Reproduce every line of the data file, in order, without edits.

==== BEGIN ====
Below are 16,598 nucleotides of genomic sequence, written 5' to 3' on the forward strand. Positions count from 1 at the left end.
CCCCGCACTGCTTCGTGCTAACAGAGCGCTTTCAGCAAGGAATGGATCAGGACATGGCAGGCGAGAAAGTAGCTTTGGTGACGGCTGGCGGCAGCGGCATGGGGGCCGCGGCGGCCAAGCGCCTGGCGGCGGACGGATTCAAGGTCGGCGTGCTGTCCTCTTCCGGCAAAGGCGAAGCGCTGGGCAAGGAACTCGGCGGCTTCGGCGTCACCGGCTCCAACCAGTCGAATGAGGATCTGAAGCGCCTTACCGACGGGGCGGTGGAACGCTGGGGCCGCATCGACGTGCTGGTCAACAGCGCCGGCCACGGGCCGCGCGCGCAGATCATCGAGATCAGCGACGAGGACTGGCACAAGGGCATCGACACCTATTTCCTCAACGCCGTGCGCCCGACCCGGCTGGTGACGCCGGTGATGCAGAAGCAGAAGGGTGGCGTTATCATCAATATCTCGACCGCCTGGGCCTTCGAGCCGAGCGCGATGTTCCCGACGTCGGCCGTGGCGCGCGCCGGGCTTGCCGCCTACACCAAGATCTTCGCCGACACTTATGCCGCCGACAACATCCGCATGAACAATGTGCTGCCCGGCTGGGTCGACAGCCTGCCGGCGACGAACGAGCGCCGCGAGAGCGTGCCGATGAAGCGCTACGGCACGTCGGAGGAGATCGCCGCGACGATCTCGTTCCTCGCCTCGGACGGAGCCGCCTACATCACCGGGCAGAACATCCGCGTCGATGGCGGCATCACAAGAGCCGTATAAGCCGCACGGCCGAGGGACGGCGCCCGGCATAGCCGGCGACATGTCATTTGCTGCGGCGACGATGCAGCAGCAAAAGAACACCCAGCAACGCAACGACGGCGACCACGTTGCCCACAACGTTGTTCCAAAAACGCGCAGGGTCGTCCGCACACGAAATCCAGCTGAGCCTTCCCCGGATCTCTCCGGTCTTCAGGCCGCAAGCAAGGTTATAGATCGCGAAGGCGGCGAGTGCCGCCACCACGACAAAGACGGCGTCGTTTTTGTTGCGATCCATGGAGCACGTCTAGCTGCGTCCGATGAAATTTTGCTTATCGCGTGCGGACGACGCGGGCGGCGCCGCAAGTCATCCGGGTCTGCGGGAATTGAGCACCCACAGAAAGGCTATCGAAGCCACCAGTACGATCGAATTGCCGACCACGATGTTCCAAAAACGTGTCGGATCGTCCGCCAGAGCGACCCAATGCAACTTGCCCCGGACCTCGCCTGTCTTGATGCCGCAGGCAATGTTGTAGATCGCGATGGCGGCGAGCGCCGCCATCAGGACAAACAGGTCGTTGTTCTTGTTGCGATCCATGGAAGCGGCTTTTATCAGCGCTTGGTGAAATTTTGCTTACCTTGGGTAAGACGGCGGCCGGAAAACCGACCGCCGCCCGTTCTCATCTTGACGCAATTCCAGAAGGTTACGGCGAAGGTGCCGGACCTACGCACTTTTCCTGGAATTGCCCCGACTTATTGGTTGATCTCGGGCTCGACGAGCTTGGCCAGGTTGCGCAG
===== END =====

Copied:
Below are 16,598 nucleotides of genomic sequence, written 5' to 3' on the forward strand. Positions count from 1 at the left end.
CCCCGCACTGCTTCGTGCTAACAGAGCGCTTTCAGCAAGGAATGGATCAGGACATGGCAGGCGAGAAAGTAGCTTTGGTGACGGCTGGCGGCAGCGGCATGGGGGCCGCGGCGGCCAAGCGCCTGGCGGCGGACGGATTCAAGGTCGGCGTGCTGTCCTCTTCCGGCAAAGGCGAAGCGCTGGGCAAGGAACTCGGCGGCTTCGGCGTCACCGGCTCCAACCAGTCGAATGAGGATCTGAAGCGCCTTACCGACGGGGCGGTGGAACGCTGGGGCCGCATCGACGTGCTGGTCAACAGCGCCGGCCACGGGCCGCGCGCGCAGATCATCGAGATCAGCGACGAGGACTGGCACAAGGGCATCGACACCTATTTCCTCAACGCCGTGCGCCCGACCCGGCTGGTGACGCCGGTGATGCAGAAGCAGAAGGGTGGCGTTATCATCAATATCTCGACCGCCTGGGCCTTCGAGCCGAGCGCGATGTTCCCGACGTCGGCCGTGGCGCGCGCCGGGCTTGCCGCCTACACCAAGATCTTCGCCGACACTTATGCCGCCGACAACATCCGCATGAACAATGTGCTGCCCGGCTGGGTCGACAGCCTGCCGGCGACGAACGAGCGCCGCGAGAGCGTGCCGATGAAGCGCTACGGCACGTCGGAGGAGATCGCCGCGACGATCTCGTTCCTCGCCTCGGACGGAGCCGCCTACATCACCGGGCAGAACATCCGCGTCGATGGCGGCATCACAAGAGCCGTATAAGCCGCACGGCCGAGGGACGGCGCCCGGCATAGCCGGCGACATGTCATTTGCTGCGGCGACGATGCAGCAGCAAAAGAACACCCAGCAACGCAACGACGGCGACCACGTTGCCCACAACGTTGTTCCAAAAACGCGCAGGGTCGTCCGCACACGAAATCCAGCTGAGCCTTCCCCGGATCTCTCCGGTCTTCAGGCCGCAAGCAAGGTTATAGATCGCGAAGGCGGCGAGTGCCGCCACCACGACAAAGACGGCGTCGTTTTTGTTGCGATCCATGGAGCACGTCTAGCTGCGTCCGATGAAATTTTGCTTATCGCGTGCGGACGACGCGGGCGGCGCCGCAAGTCATCCGGGTCTGCGGGAATTGAGCACCCACAGAAAGGCTATCGAAGCCACCAGTACGATCGAATTGCCGACCACGATGTTCCAAAAACGTGTCGGATCGTCCGCCAGAGCGACCCAATGCAACTTGCCCCGGACCTCGCCTGTCTTGATGCCGCAGGCAATGTTGTAGATCGCGATGGCGGCGAGCGCCGCCATCAGGACAAACAGGTCGTTGTTCTTGTTGCGATCCATGGAAGCGGCTTTTATCAGCGCTTGGTGAAATTTTGCTTACCTTGGGTAAGACGGCGGCCGGAAAACCGACCGCCGCCCGTTCTCATCTTGACGCAATTCCAGAAGGTTACGGCGAAGGTGCCGGACCTACGCACTTTTCCTGGAATTGCCCCGACTTATTGGTTGATCTCGGGCTCGACGAGCTTGGCCAGGTTGCGCAG